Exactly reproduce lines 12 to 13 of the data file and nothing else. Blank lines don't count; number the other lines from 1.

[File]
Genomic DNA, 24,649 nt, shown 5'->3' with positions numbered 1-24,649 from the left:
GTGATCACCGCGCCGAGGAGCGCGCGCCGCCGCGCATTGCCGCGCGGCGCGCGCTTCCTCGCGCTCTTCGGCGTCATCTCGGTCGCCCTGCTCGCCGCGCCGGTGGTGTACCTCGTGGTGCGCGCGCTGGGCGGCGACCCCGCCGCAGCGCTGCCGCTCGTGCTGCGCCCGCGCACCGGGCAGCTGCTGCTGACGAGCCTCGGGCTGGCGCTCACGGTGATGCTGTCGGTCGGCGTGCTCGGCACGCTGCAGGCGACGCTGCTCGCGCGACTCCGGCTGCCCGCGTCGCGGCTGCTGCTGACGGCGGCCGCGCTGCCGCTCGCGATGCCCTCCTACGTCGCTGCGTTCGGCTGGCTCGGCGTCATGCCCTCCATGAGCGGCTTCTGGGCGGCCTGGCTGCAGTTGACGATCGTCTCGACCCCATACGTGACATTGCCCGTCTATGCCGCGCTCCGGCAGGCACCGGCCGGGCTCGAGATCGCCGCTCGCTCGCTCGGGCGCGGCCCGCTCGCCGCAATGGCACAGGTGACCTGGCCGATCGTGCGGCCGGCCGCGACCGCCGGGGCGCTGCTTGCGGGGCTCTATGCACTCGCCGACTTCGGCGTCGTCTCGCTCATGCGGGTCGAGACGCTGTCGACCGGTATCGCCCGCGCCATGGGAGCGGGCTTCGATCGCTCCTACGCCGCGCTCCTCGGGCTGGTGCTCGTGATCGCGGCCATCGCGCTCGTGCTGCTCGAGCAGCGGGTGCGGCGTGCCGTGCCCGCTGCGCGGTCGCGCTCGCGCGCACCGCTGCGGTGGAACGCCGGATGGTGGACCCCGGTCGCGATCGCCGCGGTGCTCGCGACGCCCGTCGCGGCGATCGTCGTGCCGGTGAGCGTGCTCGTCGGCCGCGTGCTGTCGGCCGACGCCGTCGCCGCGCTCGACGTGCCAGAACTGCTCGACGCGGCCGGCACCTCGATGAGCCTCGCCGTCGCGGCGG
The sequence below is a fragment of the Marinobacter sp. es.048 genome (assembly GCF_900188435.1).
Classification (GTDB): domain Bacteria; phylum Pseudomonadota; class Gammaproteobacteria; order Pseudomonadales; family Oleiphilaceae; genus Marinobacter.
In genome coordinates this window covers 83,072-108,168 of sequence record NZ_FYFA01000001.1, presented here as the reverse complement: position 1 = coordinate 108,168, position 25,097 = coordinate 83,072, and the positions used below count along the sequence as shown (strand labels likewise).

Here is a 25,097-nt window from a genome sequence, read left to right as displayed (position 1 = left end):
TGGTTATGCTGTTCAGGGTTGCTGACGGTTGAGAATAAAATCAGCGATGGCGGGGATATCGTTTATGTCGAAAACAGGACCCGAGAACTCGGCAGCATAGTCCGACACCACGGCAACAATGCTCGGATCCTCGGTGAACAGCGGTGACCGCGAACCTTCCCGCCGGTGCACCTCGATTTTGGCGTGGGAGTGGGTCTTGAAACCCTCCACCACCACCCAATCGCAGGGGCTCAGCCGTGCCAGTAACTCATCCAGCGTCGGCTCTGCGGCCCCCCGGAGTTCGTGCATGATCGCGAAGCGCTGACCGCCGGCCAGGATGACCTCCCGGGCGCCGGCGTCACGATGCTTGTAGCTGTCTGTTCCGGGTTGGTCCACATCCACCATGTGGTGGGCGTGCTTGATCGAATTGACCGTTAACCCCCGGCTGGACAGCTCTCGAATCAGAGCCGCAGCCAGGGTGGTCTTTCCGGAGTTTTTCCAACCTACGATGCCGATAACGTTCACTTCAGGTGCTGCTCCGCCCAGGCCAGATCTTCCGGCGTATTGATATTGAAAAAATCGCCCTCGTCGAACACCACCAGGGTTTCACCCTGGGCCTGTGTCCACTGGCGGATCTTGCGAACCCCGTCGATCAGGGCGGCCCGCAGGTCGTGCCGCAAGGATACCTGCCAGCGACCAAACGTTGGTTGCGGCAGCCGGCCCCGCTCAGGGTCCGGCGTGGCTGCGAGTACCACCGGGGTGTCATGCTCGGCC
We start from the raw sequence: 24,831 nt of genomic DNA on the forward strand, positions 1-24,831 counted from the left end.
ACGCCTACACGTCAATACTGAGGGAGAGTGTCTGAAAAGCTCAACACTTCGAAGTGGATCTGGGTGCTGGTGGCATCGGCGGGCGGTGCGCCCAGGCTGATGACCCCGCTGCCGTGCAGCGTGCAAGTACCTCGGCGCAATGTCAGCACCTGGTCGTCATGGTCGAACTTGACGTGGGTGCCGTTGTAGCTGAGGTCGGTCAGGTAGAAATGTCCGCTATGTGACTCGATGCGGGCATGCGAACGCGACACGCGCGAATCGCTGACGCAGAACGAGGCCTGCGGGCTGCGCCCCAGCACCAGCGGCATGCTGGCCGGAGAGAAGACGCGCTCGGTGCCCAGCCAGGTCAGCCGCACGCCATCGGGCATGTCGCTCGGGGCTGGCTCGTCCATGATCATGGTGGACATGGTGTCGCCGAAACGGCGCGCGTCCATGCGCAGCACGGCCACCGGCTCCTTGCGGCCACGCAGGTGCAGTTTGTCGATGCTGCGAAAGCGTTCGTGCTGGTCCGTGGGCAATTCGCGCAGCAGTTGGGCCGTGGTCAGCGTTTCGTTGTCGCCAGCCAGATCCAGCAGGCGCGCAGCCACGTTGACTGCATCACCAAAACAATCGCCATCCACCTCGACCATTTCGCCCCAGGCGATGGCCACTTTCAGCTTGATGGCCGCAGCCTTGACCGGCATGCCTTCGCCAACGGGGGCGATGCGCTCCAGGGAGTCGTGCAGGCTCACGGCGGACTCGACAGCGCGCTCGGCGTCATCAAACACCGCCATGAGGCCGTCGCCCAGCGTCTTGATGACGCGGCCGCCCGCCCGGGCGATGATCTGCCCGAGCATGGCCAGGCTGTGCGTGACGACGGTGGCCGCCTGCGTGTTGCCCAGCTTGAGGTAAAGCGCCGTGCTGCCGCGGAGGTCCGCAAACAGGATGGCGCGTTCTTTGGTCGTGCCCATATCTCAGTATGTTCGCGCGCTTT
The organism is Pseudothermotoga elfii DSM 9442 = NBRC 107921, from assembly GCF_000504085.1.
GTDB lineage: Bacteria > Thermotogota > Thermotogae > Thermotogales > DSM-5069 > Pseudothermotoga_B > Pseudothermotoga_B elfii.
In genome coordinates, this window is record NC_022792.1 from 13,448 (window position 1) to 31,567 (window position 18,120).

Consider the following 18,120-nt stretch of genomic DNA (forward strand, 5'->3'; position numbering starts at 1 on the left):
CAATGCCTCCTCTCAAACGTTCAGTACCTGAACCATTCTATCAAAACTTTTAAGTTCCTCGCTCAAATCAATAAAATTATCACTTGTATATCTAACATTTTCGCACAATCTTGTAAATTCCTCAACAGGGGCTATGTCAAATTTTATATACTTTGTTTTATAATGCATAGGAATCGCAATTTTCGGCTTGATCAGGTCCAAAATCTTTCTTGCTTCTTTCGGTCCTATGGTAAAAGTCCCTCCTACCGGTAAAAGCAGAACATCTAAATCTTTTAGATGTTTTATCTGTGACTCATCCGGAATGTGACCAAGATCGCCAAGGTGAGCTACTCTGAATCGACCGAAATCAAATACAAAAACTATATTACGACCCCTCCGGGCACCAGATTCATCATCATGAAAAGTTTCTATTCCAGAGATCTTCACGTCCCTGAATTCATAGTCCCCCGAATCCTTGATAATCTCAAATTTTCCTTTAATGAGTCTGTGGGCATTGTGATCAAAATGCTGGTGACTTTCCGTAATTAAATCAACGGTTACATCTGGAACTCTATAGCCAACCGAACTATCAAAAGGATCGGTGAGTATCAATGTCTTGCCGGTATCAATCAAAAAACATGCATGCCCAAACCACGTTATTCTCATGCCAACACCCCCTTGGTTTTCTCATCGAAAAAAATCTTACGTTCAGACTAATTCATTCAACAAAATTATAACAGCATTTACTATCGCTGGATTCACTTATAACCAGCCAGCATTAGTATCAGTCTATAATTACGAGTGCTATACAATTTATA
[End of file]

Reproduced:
In genome coordinates, this window is record NC_022792.1 from 13,448 (window position 1) to 31,567 (window position 18,120).

Consider the following 18,120-nt stretch of genomic DNA (forward strand, 5'->3'; position numbering starts at 1 on the left):